Skip to main content

Movie Review: The World's End (2013)

The World’s End is an alcohol-fueled movie that owes its success to Simon Pegg’s manic performance, Nick Frost’s character’s simmering rage, an impeccable supporting cast, and spectacular fight scenes. Fans of the "Cornetto Trilogy" will probably rank it below Shaun of the Dead, because zombies, so it must do battle with Hot Fuzz for the number two spot!

The World’s End follows Gary King (Pegg), a “cool kid” in high school who never moved on from those glory years. With absolute madcap confidence and brazen lies, Gary gathers all his friends to complete the quest they failed to do as teenagers: complete the Golden Mile, a 12-bar pub crawl in their hometown. Things start getting weird several bars in, and the group – plus Rosamund Pike – must contend with a suddenly-hostile town population.

The movie crams many themes into an otherwise straightforward plot, themes like growing up/letting go/moving on, friendship, freedom, and conformity. It also unabashedly praises beer, that sweet elixir of the gods. The unexpected ending is about human nature. I shan’t spoil it.

The writing features rapid-fire banter among the characters, and some choice monologues by Gary. Early in, Gary tells a nonplussed innkeep: “Tonight, we will be partaking of a liquid repast--as we wind our way up the Golden Mile, commencing with an inaugural tankard in the First Post, then on to the Old Familiar, The Famous Cock, The Cross Hands, The Good Companion, The Trusty Servant, The Two-Headed Dog, The Mermaid, The Beehive, The King's Head, and the Hole in the Wall for a measure of the same. All before the last bittersweet pint in that most fateful of places, The World's End. So leave a light on, good lady, for although we may return with a twinkle in our eyes, we will be in truth be blind…drunk.” Pegg delivers this line with only one short pause for breath. Very impressive.

Speaking of impressive, Pegg’s expressive face conveys so much, as do Frost’s growls. The two longtime friends and collaborators once again show the bond that makes their movie characters so endearing. Props to Pegg for making Gary slightly more sympathetic than annoying and pitiful, and Frost is so good once his character loosens up that the audience clapped and cheered whenever he dispatched threats in the pubs.

This is a great movie to watch if you adore the Cornetto Trilogy, or want to see Brits getting smashed while being hysterically funny, or if you just like belly laughs. It’s probably better off as a rental if you’re not a diehard supporter of director Edgar Wright, or of Pegg and Frost. That way, laughter from your fellow viewers won't drown out any of the lines. In any case, it’s a solid comedy, so add it to your list!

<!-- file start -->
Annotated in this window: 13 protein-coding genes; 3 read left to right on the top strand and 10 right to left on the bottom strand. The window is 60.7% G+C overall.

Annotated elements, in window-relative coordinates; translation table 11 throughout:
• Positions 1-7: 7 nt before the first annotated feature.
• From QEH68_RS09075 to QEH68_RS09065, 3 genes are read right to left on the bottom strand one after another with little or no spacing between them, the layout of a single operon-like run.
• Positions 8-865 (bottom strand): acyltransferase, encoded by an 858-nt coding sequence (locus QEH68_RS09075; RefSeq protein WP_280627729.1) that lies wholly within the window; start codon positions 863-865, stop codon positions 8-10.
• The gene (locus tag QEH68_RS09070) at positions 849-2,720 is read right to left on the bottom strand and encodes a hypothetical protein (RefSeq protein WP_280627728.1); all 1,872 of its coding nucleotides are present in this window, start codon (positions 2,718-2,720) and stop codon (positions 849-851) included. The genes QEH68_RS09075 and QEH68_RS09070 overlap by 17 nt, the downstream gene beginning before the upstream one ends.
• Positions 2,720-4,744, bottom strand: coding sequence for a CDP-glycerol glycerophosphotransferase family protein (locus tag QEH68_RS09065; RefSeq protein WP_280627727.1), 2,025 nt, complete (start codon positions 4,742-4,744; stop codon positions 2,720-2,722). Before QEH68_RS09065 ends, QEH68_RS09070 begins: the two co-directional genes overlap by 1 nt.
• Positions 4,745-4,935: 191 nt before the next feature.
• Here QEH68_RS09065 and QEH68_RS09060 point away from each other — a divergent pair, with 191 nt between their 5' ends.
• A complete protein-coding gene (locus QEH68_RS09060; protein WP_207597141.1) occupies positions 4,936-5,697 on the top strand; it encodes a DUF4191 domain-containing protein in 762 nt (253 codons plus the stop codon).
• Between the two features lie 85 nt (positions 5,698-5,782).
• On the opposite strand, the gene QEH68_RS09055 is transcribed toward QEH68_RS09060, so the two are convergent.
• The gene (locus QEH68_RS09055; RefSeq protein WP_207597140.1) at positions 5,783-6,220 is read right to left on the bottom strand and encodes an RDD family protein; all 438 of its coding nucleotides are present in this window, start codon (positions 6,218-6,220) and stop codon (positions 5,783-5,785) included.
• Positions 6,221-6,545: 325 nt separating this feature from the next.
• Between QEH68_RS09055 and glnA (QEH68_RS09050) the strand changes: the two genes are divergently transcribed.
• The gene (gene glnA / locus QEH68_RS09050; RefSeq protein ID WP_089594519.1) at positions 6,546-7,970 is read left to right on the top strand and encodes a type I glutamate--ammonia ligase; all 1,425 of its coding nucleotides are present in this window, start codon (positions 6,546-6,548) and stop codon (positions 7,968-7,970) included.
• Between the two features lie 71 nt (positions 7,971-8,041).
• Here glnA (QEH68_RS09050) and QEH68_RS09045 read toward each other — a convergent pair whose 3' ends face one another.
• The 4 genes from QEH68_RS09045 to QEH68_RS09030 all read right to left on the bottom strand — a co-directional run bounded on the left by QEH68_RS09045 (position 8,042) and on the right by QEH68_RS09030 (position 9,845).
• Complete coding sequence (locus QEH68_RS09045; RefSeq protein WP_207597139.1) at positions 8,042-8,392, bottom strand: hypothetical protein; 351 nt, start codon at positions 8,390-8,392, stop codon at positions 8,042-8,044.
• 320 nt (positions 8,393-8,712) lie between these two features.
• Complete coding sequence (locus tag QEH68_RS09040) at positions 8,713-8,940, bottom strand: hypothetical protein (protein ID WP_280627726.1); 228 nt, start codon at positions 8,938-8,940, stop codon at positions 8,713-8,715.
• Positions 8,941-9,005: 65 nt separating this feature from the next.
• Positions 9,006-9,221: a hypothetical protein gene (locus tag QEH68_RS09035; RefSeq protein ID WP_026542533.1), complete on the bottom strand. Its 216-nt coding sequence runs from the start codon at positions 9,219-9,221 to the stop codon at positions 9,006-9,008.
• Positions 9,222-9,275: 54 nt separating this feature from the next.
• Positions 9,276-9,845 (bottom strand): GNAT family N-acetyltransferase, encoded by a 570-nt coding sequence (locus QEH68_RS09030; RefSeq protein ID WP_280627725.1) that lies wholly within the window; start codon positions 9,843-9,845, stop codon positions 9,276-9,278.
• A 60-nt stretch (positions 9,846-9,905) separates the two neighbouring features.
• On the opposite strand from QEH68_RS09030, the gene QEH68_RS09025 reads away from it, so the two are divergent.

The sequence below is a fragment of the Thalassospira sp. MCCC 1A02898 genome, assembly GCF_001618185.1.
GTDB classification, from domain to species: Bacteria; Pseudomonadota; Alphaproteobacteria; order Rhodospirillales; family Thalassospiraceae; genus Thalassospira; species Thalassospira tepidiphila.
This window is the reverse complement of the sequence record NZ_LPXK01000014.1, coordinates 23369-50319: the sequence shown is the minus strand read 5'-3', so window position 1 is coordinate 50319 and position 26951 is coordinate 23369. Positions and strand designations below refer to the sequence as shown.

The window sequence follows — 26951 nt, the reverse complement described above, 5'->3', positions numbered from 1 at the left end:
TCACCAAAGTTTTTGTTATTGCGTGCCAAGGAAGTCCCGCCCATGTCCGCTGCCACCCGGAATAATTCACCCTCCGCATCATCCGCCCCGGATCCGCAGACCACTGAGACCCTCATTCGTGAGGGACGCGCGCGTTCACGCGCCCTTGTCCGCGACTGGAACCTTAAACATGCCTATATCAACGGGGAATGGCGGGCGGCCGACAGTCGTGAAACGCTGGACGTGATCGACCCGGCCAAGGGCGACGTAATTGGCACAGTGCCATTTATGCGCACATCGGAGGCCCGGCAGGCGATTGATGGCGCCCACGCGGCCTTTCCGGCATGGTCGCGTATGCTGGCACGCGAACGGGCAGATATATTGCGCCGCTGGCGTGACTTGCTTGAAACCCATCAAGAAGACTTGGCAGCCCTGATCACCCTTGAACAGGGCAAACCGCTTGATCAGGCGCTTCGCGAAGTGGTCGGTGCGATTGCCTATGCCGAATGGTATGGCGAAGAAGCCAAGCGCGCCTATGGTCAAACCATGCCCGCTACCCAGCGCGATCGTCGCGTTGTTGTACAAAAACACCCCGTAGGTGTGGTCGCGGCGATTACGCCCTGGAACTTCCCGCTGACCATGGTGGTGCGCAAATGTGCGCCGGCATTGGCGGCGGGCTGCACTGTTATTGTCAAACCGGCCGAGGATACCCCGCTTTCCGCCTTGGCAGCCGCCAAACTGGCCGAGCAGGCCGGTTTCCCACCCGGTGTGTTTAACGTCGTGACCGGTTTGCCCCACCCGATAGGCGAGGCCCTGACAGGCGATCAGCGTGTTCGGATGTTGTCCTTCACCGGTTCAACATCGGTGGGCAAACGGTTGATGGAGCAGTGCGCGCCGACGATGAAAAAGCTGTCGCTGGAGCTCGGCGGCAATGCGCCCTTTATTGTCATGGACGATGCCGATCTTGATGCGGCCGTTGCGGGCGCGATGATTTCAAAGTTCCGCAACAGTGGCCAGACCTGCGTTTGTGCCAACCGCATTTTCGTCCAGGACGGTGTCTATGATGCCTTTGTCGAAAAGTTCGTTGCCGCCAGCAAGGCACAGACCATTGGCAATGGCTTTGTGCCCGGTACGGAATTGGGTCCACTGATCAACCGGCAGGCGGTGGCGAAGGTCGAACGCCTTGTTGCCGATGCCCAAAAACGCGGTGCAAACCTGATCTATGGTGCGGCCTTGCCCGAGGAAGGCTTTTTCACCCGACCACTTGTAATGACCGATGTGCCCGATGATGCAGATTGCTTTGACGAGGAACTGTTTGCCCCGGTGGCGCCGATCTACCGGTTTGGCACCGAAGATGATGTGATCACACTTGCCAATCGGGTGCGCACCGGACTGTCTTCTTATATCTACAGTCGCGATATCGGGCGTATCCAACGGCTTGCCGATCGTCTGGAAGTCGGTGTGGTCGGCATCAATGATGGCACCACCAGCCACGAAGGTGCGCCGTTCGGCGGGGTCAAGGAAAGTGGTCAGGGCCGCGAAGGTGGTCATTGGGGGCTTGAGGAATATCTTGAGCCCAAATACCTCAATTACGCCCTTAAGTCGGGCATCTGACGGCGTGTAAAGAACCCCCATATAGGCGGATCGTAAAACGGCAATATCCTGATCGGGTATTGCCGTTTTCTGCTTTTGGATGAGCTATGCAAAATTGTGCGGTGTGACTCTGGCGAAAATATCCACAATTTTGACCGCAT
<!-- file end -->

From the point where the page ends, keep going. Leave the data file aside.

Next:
This post brought to you by green tea. Green tea: it’s full of antioxidants!

Popular posts from this blog

An International Women's Day Miracle!

Truly, International Women's Day is a special day. No, not because multitudes are out there rallying for our rights and giving voice to the powerless. It is because I won a gift card from a company raffle!

Let me explain why this counts as a minor miracle. You see, I never win anything. I answer every damned survey sent my way, participate in all the raffles, buy lottery tickets -- to no avail. This particular raffle occurred monthly, and I had been faithfully entering my name every month for two years, with no results. Finally, last month, I declared: "No more!" and unsubscribed from the mailing list -- but not before entering one final time, because why not.


There's also some déjà vu at play here. You see, four years ago, I won a gift card from a company raffle. The one fracking time I won anything! I was elated! Shortly thereafter, also on International Women's Day, I was laid off from my job.

Sooooo...since the day's almost over, I guess I'm not…

Paint Nite!

Last night I joined the "Oops" Paint Nite event hosted by the Club Cafe in Back Bay. About 12+ people came to relax and have two artists guide them through painting this original work:

The point was not to slavishly duplicate "Oops" -- we were instructed to make it our own, to relax, and not to utter the words, "Mine sucks," "Can you do this for me?" or "I thought this was paint-by-numbers!"

Speaking of dashed hopes, I had assumed that wine was included. I had done something like this before, only it was in the morning and we all got mimosas. Not so here! While the artists were setting up, I schlepped over to the bar and was rewarded with a generous pour of Cabernet. Now I was ready.

The setup: Everyone got a 16" x 20" canvas, three paint brushes, and a palette (a paper plate) with red, yellow, blue, and white paint. One artist (Brian) had the microphone and would paint with us, while the other was the assistant (Kory) who wo…

Get Out (2017)

Get Out has a charismatic lead, a terrific soundtrack, and damn good cinematography. While it’s described as horror/comedy, it’s more disturbing/cringe-y than scary, and I mean that in a good way. This is an entertaining movie that’s also pretty effective as social commentary.

The film stars Daniel Kaluuya as Chris, a photographer who’s about to spend the weekend at his girlfriend Rose’s (Allison Williams) parent’s house. Naturally, it’s in a secluded spot in the woods. When they get there, the awkwardness that might be expected from a first-time meeting gives way to a series of bizarre behaviors and interactions. While Chris initially takes it all in stride, it eventually becomes clear that there’s something sinister going on behind the scenes.

The acting and dialogue are highlights of the film, as is the camera work. In particular, Kaluuya’s eyebrows and head tilts are so expressive that the audience knows what’s going on in his head even as he politely brushes off eccentricities. A…